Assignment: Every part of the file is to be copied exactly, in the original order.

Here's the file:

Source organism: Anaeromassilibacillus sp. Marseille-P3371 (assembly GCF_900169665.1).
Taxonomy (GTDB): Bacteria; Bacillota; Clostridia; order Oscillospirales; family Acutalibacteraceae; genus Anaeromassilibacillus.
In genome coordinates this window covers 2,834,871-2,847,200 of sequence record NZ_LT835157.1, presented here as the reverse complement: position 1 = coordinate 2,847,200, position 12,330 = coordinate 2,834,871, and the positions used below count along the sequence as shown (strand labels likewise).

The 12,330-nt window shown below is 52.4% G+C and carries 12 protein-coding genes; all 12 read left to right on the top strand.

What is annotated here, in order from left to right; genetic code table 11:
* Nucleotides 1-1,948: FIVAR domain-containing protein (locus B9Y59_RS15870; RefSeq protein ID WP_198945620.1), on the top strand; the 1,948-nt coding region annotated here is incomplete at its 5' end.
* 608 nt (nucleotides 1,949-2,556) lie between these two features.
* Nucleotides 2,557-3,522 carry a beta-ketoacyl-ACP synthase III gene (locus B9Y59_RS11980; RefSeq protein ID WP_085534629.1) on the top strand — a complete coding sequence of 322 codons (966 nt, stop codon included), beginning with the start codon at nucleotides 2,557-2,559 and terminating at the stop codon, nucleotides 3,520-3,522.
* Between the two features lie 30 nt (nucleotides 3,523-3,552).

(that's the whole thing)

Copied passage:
Source organism: Anaeromassilibacillus sp. Marseille-P3371 (assembly GCF_900169665.1).
Taxonomy (GTDB): Bacteria; Bacillota; Clostridia; order Oscillospirales; family Acutalibacteraceae; genus Anaeromassilibacillus.
In genome coordinates this window covers 2,834,871-2,847,200 of sequence record NZ_LT835157.1, presented here as the reverse complement: position 1 = coordinate 2,847,200, position 12,330 = coordinate 2,834,871, and the positions used below count along the sequence as shown (strand labels likewise).

The 12,330-nt window shown below is 52.4% G+C and carries 12 protein-coding genes; all 12 read left to right on the top strand.

What is annotated here, in order from left to right; genetic code table 11:
* Nucleotides 1-1,948: FIVAR domain-containing protein (locus B9Y59_RS15870; RefSeq protein ID WP_198945620.1), on the top strand; the 1,948-nt coding region annotated here is incomplete at its 5' end.
* 608 nt (nucleotides 1,949-2,556) lie between these two features.
* Nucleotides 2,557-3,522 carry a beta-ketoacyl-ACP synthase III gene (locus B9Y59_RS11980; RefSeq protein ID WP_085534629.1) on the top strand — a complete coding sequence of 322 codons (966 nt, stop codon included), beginning with the start codon at nucleotides 2,557-2,559 and terminating at the stop codon, nucleotides 3,520-3,522.
* Between the two features lie 30 nt (nucleotides 3,523-3,552).